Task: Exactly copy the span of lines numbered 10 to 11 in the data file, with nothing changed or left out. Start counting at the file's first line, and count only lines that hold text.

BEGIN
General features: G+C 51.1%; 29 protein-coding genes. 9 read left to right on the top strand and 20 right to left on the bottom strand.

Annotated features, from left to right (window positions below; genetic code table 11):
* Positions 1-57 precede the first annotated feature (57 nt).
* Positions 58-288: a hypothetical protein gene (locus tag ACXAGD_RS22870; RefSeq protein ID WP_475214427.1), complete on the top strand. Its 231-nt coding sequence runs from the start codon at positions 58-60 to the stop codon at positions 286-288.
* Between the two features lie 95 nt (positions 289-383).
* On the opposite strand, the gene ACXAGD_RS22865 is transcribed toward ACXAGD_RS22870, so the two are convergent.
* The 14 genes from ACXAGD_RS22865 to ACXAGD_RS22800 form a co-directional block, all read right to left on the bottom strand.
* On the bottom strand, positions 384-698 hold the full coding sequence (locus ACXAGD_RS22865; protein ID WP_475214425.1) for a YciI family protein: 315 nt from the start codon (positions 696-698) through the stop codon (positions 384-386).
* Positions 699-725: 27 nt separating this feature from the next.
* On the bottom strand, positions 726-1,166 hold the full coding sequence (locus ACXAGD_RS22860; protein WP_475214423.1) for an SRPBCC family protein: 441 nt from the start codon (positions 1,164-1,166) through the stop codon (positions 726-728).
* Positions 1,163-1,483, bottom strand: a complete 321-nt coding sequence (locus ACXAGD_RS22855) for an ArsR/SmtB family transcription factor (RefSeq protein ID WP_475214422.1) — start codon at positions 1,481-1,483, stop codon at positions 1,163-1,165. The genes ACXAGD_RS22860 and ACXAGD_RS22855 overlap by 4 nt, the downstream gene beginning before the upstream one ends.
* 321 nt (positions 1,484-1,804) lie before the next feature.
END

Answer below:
* On the bottom strand, positions 726-1,166 hold the full coding sequence (locus ACXAGD_RS22860; protein WP_475214423.1) for an SRPBCC family protein: 441 nt from the start codon (positions 1,164-1,166) through the stop codon (positions 726-728).
* Positions 1,163-1,483, bottom strand: a complete 321-nt coding sequence (locus ACXAGD_RS22855) for an ArsR/SmtB family transcription factor (RefSeq protein ID WP_475214422.1) — start codon at positions 1,481-1,483, stop codon at positions 1,163-1,165. The genes ACXAGD_RS22860 and ACXAGD_RS22855 overlap by 4 nt, the downstream gene beginning before the upstream one ends.